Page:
LaTribuna Christian Publishing’s CEO Chaplain Paul Vescio was quoted saying, “To love and to be loved is part of the human condition in order to maintain a healthy life.
Phoenix, AZ, Aug 11, 2020 -- LaTribuna Christian Publishing’s CEO Chaplain Paul Vescio was quoted saying, “To love and to be loved is part of the human condition in order to maintain a healthy life. Love is the key to maintaining a positive attitude and good mental health and love is the Spiritual medicine we all need especially when having to deal with health issues. Sadly, most patients in American healthcare facilities are being separated, isolated, and medicated even in some cases to the point of losing their mental state. Clearly a safe, compassionate, fair pathway to visitation should have been established by now.”
Chaplain Paul was also quoted saying, “America’s elected officials have got to have a complete change of heart and sit down with America’s healthcare providers and create a safe, fair, and compassionate pathway to visitation. One that allows at least one healthy, screened, family member who takes the same precautions as staff to come in and visit bedside with their loved ones for at least two hours a day for at least two days a week. Members of the Clergy could take the same precautions as well. A visitation program like this is not too much to ask for. A program like this would be allowed for the patients who are in most need of a visit by their family members. Patients who are not as in need of in person visits are still able to face time their loved ones on devices like their cell phones, i-Pads or laptop etc. Patients need the love of family; love helps in our recovery and love holds the answer to the prayers of millions of poor suffering people across our nation right now.”
The following was written in a report by The National Institute of Aging in 2019 about the harmful effects of isolation and loneliness.
Research has linked social isolation and loneliness to higher risks for a variety of physical and mental conditions: high blood pressure, heart disease, obesity, a weakened immune system, anxiety, depression, cognitive decline, Alzheimer’s disease, and even death.
People who find themselves unexpectedly alone due to the death of a spouse or partner, separation from friends or family, retirement, loss of mobility, and lack of transportation are at particular risk.
Conversely, people who engage in meaningful, productive activities with others tend to live longer, boost their mood, and have a sense of purpose. These activities seem to help maintain their well-being and may improve their cognitive function, studies show.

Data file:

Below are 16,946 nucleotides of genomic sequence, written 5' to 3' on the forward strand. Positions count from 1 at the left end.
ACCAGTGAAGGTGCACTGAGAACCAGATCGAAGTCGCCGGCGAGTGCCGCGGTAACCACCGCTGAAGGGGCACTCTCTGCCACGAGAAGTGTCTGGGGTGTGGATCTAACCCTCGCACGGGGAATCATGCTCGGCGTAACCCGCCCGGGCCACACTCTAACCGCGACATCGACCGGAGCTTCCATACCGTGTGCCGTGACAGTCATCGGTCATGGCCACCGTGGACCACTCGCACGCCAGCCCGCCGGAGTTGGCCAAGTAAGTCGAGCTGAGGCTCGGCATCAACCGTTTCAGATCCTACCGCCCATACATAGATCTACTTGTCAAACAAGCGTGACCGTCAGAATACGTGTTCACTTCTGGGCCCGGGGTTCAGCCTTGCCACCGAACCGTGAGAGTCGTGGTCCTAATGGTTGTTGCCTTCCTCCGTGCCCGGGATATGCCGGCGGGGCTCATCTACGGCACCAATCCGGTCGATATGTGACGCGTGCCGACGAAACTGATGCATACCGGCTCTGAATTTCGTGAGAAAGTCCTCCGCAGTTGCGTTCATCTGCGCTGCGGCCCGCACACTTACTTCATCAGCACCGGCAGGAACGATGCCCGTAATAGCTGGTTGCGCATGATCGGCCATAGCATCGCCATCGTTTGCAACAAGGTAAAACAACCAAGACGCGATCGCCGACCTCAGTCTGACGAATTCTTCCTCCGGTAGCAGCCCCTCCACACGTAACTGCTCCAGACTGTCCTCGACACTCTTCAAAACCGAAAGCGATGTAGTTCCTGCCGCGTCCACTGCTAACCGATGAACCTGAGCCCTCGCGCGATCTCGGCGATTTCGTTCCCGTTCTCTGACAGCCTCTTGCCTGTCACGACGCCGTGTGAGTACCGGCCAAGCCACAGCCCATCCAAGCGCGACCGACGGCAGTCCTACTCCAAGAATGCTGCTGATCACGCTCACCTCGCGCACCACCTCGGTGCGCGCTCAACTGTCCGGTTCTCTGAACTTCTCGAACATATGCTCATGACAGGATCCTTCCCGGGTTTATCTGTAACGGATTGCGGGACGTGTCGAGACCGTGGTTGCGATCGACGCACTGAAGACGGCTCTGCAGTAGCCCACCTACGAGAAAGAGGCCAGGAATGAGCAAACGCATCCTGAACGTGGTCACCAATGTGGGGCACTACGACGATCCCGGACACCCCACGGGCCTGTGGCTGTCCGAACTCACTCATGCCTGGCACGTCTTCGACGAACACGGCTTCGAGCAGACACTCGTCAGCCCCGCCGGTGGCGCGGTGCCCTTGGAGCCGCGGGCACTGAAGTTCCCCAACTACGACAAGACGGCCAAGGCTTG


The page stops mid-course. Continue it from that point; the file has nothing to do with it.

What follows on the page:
Losing a sense of connection and community changes a person’s perception of the world. Someone experiencing chronic loneliness feels threatened and mistrustful of others, which activates a biological defense mechanism, according to Steve Cole, Ph.D., director of the Social Genomics Core Laboratory at the University of California, Los Angeles. His NIA-funded research focuses on understanding the physiological pathways of loneliness (the different ways that loneliness affects how your mind and body function) and developing social and psychological interventions to combat it.
Dr. Cole said, “For example, loneliness may alter the tendency of cells in the immune system to promote inflammation, which is necessary to help our bodies heal from injury. But inflammation that lasts too long increases the risk of chronic diseases.”
“Dr Cole said, “Loneliness acts as a fertilizer for other diseases.” Dr. Cole also said. “The biology of loneliness can accelerate the buildup of plaque in arteries, help cancer cells grow and spread, and promote inflammation in the brain leading to Alzheimer’s disease. Loneliness promotes several different types of wear and tear on the body.”
Dr. Cole also said, “People who feel lonely may also have weakened immune cells that have trouble fighting off viruses, which makes them more vulnerable to some infectious diseases.”
The NIA also said, “NIA-supported research by Dr. Cole and others shows that having a sense of mission and purpose in life is linked to healthier immune cells. Helping others through caregiving or volunteering also helps people feel less lonely.”
LaTribuna Christian Publishing’s CEO Chaplain Paul Vescio was also quoted saying, “The Bible teaches us that we are to love thy neighbor as thy self and to treat others as we ourselves would want to be treated. We all want to be loved, we all want to be treated with kindness, respect and compassion. Providing a safe, fair, compassionate pathway to visitation in American healthcare is in itself an act of kindness, compassion and love for all those who are all alone and suffering each day.”
LaTribuna Christian Publishing supports acts of kindness and compassion towards others for more information please visit their websites.
LaTribuna Christian Publishing CEO Chaplain Paul Vescio